The letters of Charles and Bessie Ewing provide eyewitness accounts of the social upheaval and warfare that shook turn-of-the-century China. In addition to discussing their missionary activities in the villages of North China and their struggle to master the Chinese Mandarin dialect, the Ewings describe the impact of Western culture upon the social structure of Imperial China as they lived it. Ruoff sets the larger scene about which the Ewings wrote: The Sino-Japanese war, the extraterritorial treaties, the Boxer Uprising , the foreign military interventions, the belated effort to modernize by the Manchu dynasty, the struggle against opium addiction, the student political movement, and the beginning of the Chinese Revolution. We also learn about the last great empress of China, Tzu His, and the last emperor, the child Pu Yi. Through the Ewing correspondence and his own narrative, Ruoff shows the parallel between the attitude toward the Chinese held by the foreign community in the 1890s and the equally restricted outlook the Chinese held of their land and themselves. But just as the views held by the young Congregationalist minister Ewing change during his nearly two decades of service in China, so also the views of the Chinese themselves undergo vast changes. This book then is both a compelling history of a period in modern China and the story of an American family living that history.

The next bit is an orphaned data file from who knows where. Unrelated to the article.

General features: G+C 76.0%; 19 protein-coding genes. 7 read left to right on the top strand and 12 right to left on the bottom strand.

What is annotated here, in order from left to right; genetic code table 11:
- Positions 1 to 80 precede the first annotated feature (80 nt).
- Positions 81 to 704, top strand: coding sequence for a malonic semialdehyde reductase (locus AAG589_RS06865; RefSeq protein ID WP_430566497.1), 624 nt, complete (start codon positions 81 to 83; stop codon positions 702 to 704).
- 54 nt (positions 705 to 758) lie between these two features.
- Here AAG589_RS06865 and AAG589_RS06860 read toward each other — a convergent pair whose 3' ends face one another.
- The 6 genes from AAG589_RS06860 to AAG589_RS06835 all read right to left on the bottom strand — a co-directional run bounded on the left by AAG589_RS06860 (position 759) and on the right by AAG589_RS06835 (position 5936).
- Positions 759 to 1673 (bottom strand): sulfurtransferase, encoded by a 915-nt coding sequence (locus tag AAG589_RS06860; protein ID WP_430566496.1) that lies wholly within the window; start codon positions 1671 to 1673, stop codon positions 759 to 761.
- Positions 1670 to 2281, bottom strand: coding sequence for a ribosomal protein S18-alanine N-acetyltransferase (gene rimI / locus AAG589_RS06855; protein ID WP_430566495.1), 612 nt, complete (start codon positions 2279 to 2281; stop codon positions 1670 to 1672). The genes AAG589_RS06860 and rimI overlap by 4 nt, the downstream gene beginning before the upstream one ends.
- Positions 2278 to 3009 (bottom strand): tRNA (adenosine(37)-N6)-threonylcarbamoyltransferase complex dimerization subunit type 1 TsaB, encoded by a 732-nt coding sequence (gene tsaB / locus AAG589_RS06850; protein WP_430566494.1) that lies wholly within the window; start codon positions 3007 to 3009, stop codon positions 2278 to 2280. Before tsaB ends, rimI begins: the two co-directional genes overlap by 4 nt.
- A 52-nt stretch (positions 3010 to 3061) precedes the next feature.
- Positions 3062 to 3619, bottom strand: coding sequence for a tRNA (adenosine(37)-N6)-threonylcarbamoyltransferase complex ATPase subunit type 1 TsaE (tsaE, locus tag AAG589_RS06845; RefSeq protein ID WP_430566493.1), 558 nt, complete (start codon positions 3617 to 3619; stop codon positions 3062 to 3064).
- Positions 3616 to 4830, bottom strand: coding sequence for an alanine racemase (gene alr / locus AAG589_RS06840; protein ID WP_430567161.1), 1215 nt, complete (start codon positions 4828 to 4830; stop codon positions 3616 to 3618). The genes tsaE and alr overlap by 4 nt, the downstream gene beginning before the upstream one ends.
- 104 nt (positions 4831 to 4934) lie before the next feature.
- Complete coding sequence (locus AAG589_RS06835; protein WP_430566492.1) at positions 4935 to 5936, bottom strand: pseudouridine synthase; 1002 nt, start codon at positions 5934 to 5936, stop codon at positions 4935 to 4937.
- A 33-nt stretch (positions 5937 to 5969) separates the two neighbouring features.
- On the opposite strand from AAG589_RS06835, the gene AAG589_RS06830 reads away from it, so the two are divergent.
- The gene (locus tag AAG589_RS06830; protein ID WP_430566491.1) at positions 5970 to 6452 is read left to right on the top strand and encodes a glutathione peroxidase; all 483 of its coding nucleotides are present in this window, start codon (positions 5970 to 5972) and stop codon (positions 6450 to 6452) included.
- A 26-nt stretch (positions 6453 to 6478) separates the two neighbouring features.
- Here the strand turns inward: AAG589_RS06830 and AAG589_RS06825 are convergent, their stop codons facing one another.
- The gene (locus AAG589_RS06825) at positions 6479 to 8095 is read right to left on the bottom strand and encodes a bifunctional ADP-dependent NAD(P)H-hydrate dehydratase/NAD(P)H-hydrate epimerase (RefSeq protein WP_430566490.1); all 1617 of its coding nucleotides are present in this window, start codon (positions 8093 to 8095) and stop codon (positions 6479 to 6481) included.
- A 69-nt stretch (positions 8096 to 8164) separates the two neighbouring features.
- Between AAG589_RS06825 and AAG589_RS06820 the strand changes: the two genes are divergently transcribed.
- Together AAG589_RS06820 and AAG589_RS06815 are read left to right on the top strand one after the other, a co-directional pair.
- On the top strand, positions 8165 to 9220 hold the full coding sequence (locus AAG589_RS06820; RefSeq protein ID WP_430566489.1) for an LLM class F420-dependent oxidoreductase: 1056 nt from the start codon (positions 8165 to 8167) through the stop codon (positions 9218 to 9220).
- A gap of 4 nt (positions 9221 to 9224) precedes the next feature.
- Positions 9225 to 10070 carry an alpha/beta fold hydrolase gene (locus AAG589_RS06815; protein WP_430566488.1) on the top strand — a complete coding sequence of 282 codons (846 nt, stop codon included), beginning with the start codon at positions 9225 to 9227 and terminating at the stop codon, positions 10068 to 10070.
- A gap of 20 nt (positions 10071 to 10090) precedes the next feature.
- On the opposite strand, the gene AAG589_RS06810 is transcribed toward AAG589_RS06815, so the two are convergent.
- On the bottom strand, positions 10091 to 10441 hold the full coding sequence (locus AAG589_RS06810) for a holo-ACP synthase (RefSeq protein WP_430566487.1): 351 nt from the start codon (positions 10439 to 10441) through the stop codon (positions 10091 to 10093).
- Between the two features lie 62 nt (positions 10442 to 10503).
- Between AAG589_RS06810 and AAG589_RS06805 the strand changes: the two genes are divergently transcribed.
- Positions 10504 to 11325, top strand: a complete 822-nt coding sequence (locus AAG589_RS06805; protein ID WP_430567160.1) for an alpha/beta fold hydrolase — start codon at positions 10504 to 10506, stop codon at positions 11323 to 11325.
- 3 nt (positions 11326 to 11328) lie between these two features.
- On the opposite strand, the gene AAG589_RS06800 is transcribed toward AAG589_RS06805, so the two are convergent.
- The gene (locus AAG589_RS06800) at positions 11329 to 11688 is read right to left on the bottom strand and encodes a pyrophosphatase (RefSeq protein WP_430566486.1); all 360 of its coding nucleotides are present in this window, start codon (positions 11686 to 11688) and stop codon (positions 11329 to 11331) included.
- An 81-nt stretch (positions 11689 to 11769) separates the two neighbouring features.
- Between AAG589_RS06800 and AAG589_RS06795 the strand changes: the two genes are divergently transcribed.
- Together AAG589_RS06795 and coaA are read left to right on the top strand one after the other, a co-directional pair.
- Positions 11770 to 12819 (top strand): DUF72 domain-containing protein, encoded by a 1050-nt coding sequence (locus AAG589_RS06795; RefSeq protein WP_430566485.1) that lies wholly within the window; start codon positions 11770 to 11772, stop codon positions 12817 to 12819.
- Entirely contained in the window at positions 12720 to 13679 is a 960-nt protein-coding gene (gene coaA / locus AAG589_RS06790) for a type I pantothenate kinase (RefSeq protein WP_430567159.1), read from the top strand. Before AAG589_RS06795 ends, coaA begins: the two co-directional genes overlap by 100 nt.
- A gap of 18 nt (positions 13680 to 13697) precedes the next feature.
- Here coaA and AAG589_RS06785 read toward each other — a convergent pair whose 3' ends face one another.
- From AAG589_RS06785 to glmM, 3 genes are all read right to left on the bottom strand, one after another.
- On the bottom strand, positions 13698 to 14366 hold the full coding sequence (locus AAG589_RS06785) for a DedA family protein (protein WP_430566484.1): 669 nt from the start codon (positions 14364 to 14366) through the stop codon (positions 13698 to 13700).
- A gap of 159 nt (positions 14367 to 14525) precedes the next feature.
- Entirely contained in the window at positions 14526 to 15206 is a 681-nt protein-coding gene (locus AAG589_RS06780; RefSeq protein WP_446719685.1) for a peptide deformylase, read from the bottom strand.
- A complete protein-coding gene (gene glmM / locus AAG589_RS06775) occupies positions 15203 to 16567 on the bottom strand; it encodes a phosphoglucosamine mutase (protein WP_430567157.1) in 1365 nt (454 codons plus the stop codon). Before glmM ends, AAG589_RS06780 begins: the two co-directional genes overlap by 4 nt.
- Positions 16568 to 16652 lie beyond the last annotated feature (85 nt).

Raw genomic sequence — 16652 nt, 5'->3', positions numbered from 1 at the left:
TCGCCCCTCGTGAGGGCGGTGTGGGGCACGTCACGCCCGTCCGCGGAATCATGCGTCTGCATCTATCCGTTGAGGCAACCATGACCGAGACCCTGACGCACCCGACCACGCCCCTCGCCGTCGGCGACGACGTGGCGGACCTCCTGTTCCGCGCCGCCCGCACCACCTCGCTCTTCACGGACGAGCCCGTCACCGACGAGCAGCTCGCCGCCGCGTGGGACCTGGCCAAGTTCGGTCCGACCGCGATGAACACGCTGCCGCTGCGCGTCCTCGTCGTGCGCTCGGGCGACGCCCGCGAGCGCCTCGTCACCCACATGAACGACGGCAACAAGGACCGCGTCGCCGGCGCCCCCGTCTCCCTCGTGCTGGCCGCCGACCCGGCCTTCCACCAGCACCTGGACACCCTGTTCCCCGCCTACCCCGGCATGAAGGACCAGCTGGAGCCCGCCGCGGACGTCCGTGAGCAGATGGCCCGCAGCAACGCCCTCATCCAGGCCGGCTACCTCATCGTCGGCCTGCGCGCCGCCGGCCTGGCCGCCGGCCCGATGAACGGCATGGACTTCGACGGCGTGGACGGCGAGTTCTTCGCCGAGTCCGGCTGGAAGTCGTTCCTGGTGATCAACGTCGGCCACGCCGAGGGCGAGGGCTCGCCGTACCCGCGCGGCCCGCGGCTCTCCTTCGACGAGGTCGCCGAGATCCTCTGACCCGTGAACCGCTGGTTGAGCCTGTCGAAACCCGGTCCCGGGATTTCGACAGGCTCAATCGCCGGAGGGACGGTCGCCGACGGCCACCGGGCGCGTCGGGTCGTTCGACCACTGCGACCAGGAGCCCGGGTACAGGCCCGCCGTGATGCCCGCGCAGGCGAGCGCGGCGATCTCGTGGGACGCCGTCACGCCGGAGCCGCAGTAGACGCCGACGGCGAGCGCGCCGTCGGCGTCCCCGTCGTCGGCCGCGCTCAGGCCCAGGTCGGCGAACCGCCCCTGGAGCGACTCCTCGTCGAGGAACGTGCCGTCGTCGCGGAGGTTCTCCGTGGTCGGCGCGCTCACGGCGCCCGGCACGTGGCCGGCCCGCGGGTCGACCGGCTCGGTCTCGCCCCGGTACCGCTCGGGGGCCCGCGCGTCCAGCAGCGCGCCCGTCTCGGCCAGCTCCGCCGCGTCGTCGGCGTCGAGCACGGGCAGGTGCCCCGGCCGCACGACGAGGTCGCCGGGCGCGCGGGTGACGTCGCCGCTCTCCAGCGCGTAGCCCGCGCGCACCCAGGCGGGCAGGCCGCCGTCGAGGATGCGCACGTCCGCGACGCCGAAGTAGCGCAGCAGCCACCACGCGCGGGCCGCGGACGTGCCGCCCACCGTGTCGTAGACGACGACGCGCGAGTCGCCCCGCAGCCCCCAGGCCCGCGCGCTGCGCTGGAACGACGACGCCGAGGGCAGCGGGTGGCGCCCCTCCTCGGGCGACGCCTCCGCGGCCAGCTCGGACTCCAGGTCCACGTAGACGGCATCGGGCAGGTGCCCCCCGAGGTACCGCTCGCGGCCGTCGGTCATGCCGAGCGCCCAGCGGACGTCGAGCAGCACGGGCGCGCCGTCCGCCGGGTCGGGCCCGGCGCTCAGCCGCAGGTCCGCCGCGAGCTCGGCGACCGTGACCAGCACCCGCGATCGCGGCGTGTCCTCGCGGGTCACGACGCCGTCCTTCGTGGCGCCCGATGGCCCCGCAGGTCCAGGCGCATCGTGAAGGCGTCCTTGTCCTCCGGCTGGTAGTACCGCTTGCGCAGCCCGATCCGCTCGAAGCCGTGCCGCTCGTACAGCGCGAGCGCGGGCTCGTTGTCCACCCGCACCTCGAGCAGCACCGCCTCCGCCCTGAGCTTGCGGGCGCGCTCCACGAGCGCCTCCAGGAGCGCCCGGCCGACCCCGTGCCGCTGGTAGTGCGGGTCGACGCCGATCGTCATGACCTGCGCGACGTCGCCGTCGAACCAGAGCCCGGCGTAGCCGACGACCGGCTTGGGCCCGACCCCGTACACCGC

The Handbook of Alternative Theories of Economic Development explores the theories and approaches which, over a prolonged period of time, have existed as viable alternatives to today’s mainstream and neo-classical tenets. With a total of 40 specially commissioned chapters, written by the foremost authorities in their respective fields, this volume represents a landmark in the field of economic development. It elucidates the richness of the alternative and sometimes misunderstood ideas which, in different historical contexts, have proved to be vital to the improvement of the human condition. The subject matter is approached from several complementary perspectives. From a historical angle, the Handbook charts the mercantilist and cameralist theories that emerged from the Renaissance and developed further during the Enlightenment. From a geographical angle, it includes chapters on African, Chinese, Indian, and Muslim approaches to economic development. Different schools are also explored and discussed including nineteenth century US development theory, Marxist, Schumpeterian, Latin American structuralism, regulation theory and world systems theories of development. In addition, the Handbook has chapters on important events and institutions including The League of Nations, The Havana Charter, and UNCTAD, as well as on particularly influential development economists. Contemporary topics such as the role of finance, feminism, the agrarian issue, and ecology and the environment are also covered in depth. This comprehensive Handbook offers an unrivalled review and analysis of alternative and heterodox theories of economic development. It should be read by all serious scholars, teachers and students of development studies, and indeed anyone interested in alternatives to development orthodoxy.